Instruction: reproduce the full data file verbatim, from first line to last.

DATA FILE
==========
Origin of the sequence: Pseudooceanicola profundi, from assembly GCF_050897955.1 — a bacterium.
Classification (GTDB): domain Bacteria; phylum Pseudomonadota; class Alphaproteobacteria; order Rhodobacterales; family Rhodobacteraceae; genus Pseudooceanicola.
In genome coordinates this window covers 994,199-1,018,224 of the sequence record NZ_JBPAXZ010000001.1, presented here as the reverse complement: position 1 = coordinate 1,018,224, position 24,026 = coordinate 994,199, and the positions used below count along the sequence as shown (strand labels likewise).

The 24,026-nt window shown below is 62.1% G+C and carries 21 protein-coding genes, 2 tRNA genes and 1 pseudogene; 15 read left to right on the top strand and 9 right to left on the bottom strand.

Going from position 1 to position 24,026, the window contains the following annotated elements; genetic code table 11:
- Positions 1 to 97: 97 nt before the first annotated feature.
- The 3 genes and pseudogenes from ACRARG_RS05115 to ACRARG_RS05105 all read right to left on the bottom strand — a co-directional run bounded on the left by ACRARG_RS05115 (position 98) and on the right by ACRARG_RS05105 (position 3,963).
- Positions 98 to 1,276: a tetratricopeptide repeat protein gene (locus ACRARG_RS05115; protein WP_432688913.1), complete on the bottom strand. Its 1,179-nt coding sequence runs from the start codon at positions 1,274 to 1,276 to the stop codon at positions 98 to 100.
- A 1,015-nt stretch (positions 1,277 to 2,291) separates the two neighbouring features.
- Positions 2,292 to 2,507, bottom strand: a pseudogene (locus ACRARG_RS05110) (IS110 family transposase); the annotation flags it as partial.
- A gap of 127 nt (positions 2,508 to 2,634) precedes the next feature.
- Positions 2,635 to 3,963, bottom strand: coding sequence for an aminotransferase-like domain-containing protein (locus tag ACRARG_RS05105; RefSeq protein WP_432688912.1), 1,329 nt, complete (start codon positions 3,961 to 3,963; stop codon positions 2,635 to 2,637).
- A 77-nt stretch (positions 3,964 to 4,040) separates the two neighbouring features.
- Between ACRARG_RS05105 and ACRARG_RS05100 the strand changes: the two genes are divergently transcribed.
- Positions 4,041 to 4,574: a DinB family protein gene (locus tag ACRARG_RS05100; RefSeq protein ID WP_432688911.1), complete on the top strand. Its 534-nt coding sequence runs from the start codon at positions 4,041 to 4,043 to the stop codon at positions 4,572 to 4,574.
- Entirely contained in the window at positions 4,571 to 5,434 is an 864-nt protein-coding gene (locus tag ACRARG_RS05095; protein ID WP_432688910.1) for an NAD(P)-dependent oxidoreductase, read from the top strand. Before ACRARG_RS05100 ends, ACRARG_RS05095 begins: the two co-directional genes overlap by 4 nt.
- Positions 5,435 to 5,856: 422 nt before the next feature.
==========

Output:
Origin of the sequence: Pseudooceanicola profundi, from assembly GCF_050897955.1 — a bacterium.
Classification (GTDB): domain Bacteria; phylum Pseudomonadota; class Alphaproteobacteria; order Rhodobacterales; family Rhodobacteraceae; genus Pseudooceanicola.
In genome coordinates this window covers 994,199-1,018,224 of the sequence record NZ_JBPAXZ010000001.1, presented here as the reverse complement: position 1 = coordinate 1,018,224, position 24,026 = coordinate 994,199, and the positions used below count along the sequence as shown (strand labels likewise).

The 24,026-nt window shown below is 62.1% G+C and carries 21 protein-coding genes, 2 tRNA genes and 1 pseudogene; 15 read left to right on the top strand and 9 right to left on the bottom strand.

Going from position 1 to position 24,026, the window contains the following annotated elements; genetic code table 11:
- Positions 1 to 97: 97 nt before the first annotated feature.
- The 3 genes and pseudogenes from ACRARG_RS05115 to ACRARG_RS05105 all read right to left on the bottom strand — a co-directional run bounded on the left by ACRARG_RS05115 (position 98) and on the right by ACRARG_RS05105 (position 3,963).
- Positions 98 to 1,276: a tetratricopeptide repeat protein gene (locus ACRARG_RS05115; protein WP_432688913.1), complete on the bottom strand. Its 1,179-nt coding sequence runs from the start codon at positions 1,274 to 1,276 to the stop codon at positions 98 to 100.
- A 1,015-nt stretch (positions 1,277 to 2,291) separates the two neighbouring features.
- Positions 2,292 to 2,507, bottom strand: a pseudogene (locus ACRARG_RS05110) (IS110 family transposase); the annotation flags it as partial.
- A gap of 127 nt (positions 2,508 to 2,634) precedes the next feature.
- Positions 2,635 to 3,963, bottom strand: coding sequence for an aminotransferase-like domain-containing protein (locus tag ACRARG_RS05105; RefSeq protein WP_432688912.1), 1,329 nt, complete (start codon positions 3,961 to 3,963; stop codon positions 2,635 to 2,637).
- A 77-nt stretch (positions 3,964 to 4,040) separates the two neighbouring features.
- Between ACRARG_RS05105 and ACRARG_RS05100 the strand changes: the two genes are divergently transcribed.
- Positions 4,041 to 4,574: a DinB family protein gene (locus tag ACRARG_RS05100; RefSeq protein ID WP_432688911.1), complete on the top strand. Its 534-nt coding sequence runs from the start codon at positions 4,041 to 4,043 to the stop codon at positions 4,572 to 4,574.
- Entirely contained in the window at positions 4,571 to 5,434 is an 864-nt protein-coding gene (locus tag ACRARG_RS05095; protein ID WP_432688910.1) for an NAD(P)-dependent oxidoreductase, read from the top strand. Before ACRARG_RS05100 ends, ACRARG_RS05095 begins: the two co-directional genes overlap by 4 nt.
- Positions 5,435 to 5,856: 422 nt before the next feature.